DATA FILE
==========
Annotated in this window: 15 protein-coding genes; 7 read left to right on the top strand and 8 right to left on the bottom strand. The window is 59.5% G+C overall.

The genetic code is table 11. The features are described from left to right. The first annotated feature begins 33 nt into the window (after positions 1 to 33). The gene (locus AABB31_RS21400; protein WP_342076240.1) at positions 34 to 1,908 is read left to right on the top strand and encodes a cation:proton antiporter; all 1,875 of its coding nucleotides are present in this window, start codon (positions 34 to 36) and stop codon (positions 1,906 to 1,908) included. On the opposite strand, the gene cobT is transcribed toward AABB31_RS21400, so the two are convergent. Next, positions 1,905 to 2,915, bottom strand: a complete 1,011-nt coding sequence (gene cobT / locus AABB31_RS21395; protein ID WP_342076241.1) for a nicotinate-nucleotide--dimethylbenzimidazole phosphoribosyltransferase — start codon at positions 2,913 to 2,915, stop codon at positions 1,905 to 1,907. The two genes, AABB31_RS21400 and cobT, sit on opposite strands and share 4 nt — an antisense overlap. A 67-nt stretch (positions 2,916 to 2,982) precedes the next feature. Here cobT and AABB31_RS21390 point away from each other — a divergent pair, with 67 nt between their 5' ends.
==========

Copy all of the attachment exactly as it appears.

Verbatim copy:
Annotated in this window: 15 protein-coding genes; 7 read left to right on the top strand and 8 right to left on the bottom strand. The window is 59.5% G+C overall.

The genetic code is table 11. The features are described from left to right. The first annotated feature begins 33 nt into the window (after positions 1 to 33). The gene (locus AABB31_RS21400; protein WP_342076240.1) at positions 34 to 1,908 is read left to right on the top strand and encodes a cation:proton antiporter; all 1,875 of its coding nucleotides are present in this window, start codon (positions 34 to 36) and stop codon (positions 1,906 to 1,908) included. On the opposite strand, the gene cobT is transcribed toward AABB31_RS21400, so the two are convergent. Next, positions 1,905 to 2,915, bottom strand: a complete 1,011-nt coding sequence (gene cobT / locus AABB31_RS21395; protein ID WP_342076241.1) for a nicotinate-nucleotide--dimethylbenzimidazole phosphoribosyltransferase — start codon at positions 2,913 to 2,915, stop codon at positions 1,905 to 1,907. The two genes, AABB31_RS21400 and cobT, sit on opposite strands and share 4 nt — an antisense overlap. A 67-nt stretch (positions 2,916 to 2,982) precedes the next feature. Here cobT and AABB31_RS21390 point away from each other — a divergent pair, with 67 nt between their 5' ends.